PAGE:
Corporate texts on forestry development projects in Uruguay
|Benefits/Source||Economic||Social (employment)||Social (community)||Environment|
|Stora EnsoPress release, 18.11.2011||The construction and operation of the pulp mill will have significant economic and social impacts in the country … The mill is forecast to have a positive impact on Uruguay’s GDP of 0.8% during construction and 2% when it is operating||An average of 3,200 and a peak of 6,000 workers will be employed during construction and about 500 people is expected to work at the mill once it is operational||The project will also be of value for the economic and social development of Colonia and Conchillas, where the company is committed to an environmental performance of excellence and to working with the local authorities and the community||n/a|
|Stora Enso Sustainability Report, 2011||Montes del Plata will significantly boost the country’s economy, especially after the pulp mill starts production. (p. 20)||Together with indirectly created jobs (including forestry activities around the country) the total employment impact of the mill should amount to more than 5,000 full-time jobs. During the construction phase over 6,000 jobs will be created, including 3,000 jobs for construction workers as well as many jobs for suppliers and service providers. (p. 20)||The mill construction involves several schemes designed to mitigate harmful impacts and find innovative ways for local communities to benefit … Partnership with local farmers give them additional income from wood production. Montes del Plata is also engaged with local communities through various development programs. (p. 5)||Our joint venture in Uruguay, Montes del Plata, obtained FSC certification for more of its tree plantations, following a second audit carried out in August 2011|
|Stora Enso Stakeholder Magazine, 2011||The largest private investment in Uruguay’s history also involves a lot of work guaranteeing local sustainability. (p. 22)||Montes del Plata has also established a programme to recruit local young people with the potential to be trained as technicians for the mill. (p. 25)||The basic principle is always to work together with local stakeholders. We're trying to create innovative long-term projects that will bring real added value to the community, not quick fixes. (p. 25)||n/a|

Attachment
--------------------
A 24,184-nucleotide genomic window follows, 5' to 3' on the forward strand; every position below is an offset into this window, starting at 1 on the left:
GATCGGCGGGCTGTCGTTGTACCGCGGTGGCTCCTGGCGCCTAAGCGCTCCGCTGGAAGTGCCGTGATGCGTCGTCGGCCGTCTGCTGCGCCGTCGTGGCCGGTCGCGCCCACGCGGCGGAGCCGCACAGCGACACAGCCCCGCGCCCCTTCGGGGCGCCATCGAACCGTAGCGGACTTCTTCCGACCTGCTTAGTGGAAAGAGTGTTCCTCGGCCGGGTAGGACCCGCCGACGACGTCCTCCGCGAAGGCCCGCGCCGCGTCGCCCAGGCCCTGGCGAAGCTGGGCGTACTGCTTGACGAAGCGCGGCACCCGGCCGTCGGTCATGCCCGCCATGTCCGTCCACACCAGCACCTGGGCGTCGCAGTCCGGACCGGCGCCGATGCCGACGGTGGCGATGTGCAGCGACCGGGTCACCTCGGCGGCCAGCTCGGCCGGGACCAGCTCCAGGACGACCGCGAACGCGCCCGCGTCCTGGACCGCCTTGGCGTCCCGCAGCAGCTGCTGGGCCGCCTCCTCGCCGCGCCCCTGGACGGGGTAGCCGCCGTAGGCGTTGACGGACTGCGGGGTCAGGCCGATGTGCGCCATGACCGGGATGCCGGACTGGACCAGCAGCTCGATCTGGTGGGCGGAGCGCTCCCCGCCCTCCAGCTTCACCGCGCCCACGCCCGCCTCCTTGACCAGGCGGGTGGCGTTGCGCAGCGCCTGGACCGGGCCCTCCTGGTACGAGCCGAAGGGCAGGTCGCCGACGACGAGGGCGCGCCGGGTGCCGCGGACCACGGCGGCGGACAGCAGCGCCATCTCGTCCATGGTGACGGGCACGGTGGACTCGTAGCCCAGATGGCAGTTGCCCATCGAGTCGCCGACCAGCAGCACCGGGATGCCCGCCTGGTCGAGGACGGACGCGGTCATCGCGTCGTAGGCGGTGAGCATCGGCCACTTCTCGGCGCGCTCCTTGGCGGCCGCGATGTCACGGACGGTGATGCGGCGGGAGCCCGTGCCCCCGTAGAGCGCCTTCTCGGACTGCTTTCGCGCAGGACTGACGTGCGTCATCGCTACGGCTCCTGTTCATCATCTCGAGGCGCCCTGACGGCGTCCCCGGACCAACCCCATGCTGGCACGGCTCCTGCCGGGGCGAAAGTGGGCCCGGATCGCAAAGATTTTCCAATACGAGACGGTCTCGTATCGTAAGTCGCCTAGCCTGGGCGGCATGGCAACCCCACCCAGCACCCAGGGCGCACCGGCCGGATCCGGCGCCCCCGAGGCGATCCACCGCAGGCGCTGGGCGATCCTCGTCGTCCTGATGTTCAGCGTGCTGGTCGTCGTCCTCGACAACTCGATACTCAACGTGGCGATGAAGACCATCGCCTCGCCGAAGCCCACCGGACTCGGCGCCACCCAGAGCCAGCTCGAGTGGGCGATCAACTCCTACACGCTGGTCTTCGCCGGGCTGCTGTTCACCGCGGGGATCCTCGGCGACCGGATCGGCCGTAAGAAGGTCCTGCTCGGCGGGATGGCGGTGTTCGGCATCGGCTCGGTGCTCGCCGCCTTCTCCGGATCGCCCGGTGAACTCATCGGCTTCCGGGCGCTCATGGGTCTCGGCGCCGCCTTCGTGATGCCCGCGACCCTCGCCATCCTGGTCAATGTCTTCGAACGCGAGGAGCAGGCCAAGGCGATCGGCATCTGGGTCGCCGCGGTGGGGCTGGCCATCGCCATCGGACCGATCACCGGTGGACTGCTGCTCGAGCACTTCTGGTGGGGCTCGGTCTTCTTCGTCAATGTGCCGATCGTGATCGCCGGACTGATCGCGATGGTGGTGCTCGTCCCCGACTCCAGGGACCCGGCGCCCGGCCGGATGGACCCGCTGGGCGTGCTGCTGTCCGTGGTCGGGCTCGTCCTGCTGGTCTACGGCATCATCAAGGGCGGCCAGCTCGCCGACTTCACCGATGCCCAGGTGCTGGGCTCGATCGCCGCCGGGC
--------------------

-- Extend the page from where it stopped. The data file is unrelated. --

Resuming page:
|Montes del Plata, Press Release, 14.09.2014||As a whole, the operations will increase Uruguay’s annual GDP by 2%||The mill is the last link of a value chain that comprises over 5,000 full-time jobs (including direct, indirect and induced jobs)||When it comes to sustainability, Montes del Plata’s goal is to set a benchmark in terms of stakeholder relations, land use and contribution to local development|
|UPM, Press release, 16.09.6014||The current focus of discussions is on the development areas required for further industrial growth, notably the infrastructure for logistics and plantations as well as education to nurture versatile skills and expertise||In Uruguay, UPM has 550 direct employees and employs indirectly around 3,400 people. The value chain of UPM’s Uruguay operations creates altogether 6,400 jobs||UPM’s operations in Uruguay include … in cooperation with local organisations contributes to education, entrepreneurship and improving the quality of life through projects focusing on the rural areas where the company operates||All of UPM’s forest plantations are certified to FSC® and PEFCTM standards|
Extractivism as a concept refers to the extraction of large quantities of unprocessed, or almost unprocessed, natural resources destined towards global markets (Acosta, 2017; Gudynas, 2015). The concept is intimately connected to debates and mobilisation against concrete extractive projects in Latin America, implying that the analysis parts for local contexts, grounded in specific territories with concrete impacts on communities and ecosystems (Gudynas, 2015).
The installation of a third pulp mill is currently being planned and debated.
Territory is a relational construct where the histories, narratives and practices linked to the distinct characters of a particular place (e.g. mountains, svamps, forests) is what make up a particular territory (Escobar, 2008).
Some Mapuche groups aim for increased representation and inclusiveness in the Chilean system while others take a more radical stand in terms of decolonising the Mapuche identity, and claiming for total autonomy from the state (Kowalczyk, 2013).
The Free Zone status assured exemptions on any current or future national tax; the bilateral investment agreements with the home state of these corporations (Finland) and the corporate-state contract also created protections against future changes in laws that could have a negative impact on the return on investment for the corporations (Ehrnström-Fuentes and Kröger, 2018).
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The author would like to thank the special issue editors and anonymous reviewers for excellent recommendations, which substantially improved this article. The author is also grateful to Sara Louise Muhr, Bobby Banerjee and Mario Blaser for encouraging comments on earlier versions of the paper, as well as to Nikodemus Solitander, Markus Kröger, David Grant and Annika Ravald whose support has given the author the strength to carry on with this research over the years. Finally, the author would like to thank the farmers in Uruguay for offering their testimonies of how eucalyptus plantations has affected their lived realities and struggles against the advancements of the forestry sector. Without their storied experiences, the arguments raised in this article would not exist.